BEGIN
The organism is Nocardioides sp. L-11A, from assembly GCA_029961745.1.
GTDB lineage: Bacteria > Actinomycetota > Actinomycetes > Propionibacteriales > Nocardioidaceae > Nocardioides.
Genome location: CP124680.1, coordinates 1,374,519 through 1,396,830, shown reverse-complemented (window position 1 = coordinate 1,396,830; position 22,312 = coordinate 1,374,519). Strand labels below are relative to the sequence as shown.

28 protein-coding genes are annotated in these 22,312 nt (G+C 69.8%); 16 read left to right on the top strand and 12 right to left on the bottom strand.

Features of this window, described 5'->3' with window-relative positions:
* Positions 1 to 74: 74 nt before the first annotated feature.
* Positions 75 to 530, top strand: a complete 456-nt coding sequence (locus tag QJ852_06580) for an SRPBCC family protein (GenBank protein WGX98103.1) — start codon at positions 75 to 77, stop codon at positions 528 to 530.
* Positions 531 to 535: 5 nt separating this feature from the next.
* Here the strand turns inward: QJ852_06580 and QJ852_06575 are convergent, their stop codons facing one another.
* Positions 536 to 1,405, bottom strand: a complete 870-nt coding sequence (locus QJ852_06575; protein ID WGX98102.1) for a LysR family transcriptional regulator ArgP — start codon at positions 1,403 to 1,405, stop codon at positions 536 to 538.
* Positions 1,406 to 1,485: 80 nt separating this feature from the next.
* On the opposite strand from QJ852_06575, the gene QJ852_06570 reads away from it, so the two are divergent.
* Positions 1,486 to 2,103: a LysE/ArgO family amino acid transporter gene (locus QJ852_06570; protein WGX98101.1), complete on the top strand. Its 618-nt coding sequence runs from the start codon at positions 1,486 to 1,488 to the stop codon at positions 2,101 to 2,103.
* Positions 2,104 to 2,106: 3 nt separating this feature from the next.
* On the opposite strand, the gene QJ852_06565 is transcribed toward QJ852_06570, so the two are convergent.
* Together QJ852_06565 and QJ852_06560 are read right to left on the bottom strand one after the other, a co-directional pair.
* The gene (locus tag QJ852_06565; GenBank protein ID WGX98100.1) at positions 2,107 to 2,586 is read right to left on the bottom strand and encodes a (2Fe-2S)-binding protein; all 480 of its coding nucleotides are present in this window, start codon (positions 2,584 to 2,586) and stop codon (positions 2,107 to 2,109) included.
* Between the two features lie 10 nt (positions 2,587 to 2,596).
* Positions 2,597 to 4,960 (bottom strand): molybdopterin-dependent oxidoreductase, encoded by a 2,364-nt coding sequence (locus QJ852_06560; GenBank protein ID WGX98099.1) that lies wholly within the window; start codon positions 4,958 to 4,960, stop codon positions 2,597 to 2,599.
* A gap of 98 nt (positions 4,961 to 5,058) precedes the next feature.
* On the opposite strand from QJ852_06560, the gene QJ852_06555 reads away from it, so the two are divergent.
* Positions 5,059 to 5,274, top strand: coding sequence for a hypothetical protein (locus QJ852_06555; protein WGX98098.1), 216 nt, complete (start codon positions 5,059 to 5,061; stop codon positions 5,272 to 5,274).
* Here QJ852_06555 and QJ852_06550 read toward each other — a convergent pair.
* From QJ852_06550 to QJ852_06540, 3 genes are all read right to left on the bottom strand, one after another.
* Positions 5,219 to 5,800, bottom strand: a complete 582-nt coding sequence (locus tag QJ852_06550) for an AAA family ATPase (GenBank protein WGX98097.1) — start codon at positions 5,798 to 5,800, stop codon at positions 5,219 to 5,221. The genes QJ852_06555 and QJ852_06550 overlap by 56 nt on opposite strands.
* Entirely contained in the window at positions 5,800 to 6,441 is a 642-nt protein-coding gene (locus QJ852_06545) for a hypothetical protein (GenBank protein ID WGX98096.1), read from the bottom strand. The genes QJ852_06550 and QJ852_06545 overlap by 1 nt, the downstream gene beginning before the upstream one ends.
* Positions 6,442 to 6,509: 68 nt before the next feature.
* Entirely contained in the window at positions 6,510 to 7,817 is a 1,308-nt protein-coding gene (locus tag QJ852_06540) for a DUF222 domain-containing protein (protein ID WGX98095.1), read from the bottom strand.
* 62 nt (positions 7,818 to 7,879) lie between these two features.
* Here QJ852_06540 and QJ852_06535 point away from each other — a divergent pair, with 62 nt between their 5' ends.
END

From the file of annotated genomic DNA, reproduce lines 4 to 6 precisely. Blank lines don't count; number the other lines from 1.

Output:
28 protein-coding genes are annotated in these 22,312 nt (G+C 69.8%); 16 read left to right on the top strand and 12 right to left on the bottom strand.

Features of this window, described 5'->3' with window-relative positions:
* Positions 1 to 74: 74 nt before the first annotated feature.